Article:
After the database and schema are set up, we can add some actual data. For this tutorial we will use the command-line REPL tool to do that, so let’s start it up:

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$ 
edgedb -I tutorial

Now, let’s add “Blade Runner 2049” to the database. It’s possible to add movie, director and actor data all at once:

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edgedb> 
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INSERT Movie {
    title := 'Blade Runner 2049',
    year := 2017,
    director := (
        INSERT Person {
            first_name := 'Denis',
            last_name := 'Villeneuve',
        }
    ),
    actors := {
        (INSERT Person {
            first_name := 'Harrison',
            last_name := 'Ford',
        }),
        (INSERT Person {
            first_name := 'Ryan',
            last_name := 'Gosling',
        }),
        (INSERT Person {
            first_name := 'Ana',
            last_name := 'de Armas',
        }),
    }
};
{default::Movie {id: 4d0c8ddc-54d4-11e9-8c54-7776f6130e05}}

The specific id values will be different from the one above. They are shown explicitly here so that the tutorial can refer to the Movie objects by their id.

In principle, we could have first used individual INSERT statements to create all the people records and then refer to them using SELECT when creating a Movie. To show how existing data can be combined with new data let’s add another movie directed by Denis Villeneuve - “Dune”:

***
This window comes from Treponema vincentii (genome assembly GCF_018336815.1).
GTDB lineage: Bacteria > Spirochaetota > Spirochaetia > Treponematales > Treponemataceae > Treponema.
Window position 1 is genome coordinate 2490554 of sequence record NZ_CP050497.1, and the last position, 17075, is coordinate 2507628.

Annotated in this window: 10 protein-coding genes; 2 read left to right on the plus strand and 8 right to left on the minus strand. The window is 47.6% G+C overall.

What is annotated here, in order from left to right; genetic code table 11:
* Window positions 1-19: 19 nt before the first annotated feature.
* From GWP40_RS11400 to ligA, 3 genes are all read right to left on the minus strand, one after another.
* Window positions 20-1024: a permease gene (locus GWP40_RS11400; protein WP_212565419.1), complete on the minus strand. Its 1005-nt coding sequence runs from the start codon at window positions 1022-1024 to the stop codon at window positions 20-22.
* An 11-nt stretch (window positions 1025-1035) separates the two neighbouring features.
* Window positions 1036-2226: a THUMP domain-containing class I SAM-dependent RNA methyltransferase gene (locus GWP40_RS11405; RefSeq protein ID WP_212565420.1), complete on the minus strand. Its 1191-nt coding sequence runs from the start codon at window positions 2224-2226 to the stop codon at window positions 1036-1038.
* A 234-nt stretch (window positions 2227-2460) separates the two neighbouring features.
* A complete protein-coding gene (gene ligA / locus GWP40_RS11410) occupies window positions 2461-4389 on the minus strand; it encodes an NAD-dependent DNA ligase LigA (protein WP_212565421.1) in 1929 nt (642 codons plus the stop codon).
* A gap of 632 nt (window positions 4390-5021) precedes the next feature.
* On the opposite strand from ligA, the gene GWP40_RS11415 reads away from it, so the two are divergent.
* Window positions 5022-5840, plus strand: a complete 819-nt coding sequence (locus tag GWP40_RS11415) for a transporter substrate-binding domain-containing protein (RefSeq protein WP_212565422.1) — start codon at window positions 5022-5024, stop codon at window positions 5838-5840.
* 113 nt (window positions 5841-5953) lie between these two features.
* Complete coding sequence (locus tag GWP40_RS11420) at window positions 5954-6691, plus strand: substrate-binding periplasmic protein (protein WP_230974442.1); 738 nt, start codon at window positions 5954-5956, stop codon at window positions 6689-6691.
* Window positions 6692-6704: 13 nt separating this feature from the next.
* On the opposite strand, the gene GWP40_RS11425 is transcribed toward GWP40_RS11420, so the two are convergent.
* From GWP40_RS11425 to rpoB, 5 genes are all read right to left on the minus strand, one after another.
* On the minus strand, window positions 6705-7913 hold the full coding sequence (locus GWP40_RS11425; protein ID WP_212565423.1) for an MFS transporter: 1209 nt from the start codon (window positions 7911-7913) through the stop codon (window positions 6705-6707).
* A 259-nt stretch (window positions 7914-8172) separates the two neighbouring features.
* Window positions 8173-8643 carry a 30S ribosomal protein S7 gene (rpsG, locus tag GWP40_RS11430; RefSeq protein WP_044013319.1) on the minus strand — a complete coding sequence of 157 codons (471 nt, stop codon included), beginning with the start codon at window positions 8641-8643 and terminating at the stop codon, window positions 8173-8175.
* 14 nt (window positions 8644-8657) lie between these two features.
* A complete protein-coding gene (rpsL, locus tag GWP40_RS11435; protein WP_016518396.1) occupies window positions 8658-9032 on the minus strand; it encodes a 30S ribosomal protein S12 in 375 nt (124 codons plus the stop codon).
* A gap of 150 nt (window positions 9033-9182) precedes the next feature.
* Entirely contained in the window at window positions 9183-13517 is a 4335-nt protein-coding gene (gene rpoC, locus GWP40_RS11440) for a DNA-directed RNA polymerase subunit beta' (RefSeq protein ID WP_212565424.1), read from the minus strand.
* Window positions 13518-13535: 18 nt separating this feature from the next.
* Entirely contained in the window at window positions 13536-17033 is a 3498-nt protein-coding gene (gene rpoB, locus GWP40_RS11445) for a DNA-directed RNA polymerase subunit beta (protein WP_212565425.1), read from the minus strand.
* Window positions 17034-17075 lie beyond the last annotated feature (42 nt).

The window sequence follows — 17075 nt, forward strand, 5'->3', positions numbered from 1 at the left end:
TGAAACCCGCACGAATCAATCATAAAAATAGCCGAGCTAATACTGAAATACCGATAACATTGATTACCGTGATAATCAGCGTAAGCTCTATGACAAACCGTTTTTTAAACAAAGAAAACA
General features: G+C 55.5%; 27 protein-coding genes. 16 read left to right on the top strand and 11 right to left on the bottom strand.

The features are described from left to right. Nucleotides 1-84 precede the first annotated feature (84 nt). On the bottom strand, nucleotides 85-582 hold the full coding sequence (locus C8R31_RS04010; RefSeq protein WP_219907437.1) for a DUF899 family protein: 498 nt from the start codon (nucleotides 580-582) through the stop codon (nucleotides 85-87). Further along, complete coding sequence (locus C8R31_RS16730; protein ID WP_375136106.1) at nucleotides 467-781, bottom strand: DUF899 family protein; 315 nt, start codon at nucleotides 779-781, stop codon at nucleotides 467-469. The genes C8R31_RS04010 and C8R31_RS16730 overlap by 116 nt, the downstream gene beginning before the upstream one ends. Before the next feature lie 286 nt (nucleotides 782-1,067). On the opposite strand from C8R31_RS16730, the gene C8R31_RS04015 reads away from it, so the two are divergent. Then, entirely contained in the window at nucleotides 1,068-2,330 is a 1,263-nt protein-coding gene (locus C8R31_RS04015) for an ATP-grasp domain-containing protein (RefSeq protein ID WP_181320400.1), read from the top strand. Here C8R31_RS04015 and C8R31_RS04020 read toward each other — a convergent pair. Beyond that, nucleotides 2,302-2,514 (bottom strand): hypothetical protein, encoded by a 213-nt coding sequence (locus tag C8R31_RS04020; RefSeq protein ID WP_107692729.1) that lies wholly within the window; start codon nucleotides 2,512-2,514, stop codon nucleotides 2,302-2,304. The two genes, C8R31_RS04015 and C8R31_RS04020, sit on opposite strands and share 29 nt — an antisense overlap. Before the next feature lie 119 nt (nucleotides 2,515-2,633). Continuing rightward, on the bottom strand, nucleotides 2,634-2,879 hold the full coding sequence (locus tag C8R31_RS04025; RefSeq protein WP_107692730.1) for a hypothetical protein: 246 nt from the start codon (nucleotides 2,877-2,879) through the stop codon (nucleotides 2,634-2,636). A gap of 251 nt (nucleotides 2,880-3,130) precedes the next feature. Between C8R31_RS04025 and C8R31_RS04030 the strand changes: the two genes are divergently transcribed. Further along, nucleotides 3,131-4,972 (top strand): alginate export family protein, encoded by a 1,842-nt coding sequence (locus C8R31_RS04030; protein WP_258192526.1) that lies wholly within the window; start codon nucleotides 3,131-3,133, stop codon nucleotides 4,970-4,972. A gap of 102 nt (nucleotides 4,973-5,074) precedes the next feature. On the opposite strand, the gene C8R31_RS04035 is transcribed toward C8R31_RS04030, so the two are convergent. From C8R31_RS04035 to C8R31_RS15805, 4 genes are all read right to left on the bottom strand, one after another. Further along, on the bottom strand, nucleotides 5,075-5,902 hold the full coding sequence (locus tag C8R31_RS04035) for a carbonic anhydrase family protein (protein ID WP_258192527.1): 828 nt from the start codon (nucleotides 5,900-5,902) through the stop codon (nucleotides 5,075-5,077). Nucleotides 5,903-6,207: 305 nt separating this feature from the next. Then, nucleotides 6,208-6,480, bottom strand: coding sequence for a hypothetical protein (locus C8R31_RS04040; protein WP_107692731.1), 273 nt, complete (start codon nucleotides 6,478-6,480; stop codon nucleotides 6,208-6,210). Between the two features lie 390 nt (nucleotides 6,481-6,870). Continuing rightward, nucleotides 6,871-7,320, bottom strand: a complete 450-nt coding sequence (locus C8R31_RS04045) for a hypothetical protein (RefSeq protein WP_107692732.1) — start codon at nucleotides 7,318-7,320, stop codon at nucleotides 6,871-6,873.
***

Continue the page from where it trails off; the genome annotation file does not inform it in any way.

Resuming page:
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edgedb> 
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INSERT Movie {
    title := 'Dune',
    director := (
        SELECT Person
        FILTER
            # the last name is sufficient
            # to identify the right person
            .last_name = 'Villeneuve'
        # the LIMIT is needed to satisfy the single
        # link requirement validation
        LIMIT 1
    )
};
{default::Movie {id: 64d024dc-54d5-11e9-8c54-a3f59e1d995e}}

Let’s write some basic queries:

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edgedb> 
SELECT Movie;
{
  default::Movie {id: 4d0c8ddc-54d4-11e9-8c54-7776f6130e05},
  default::Movie {id: 64d024dc-54d5-11e9-8c54-a3f59e1d995e}
}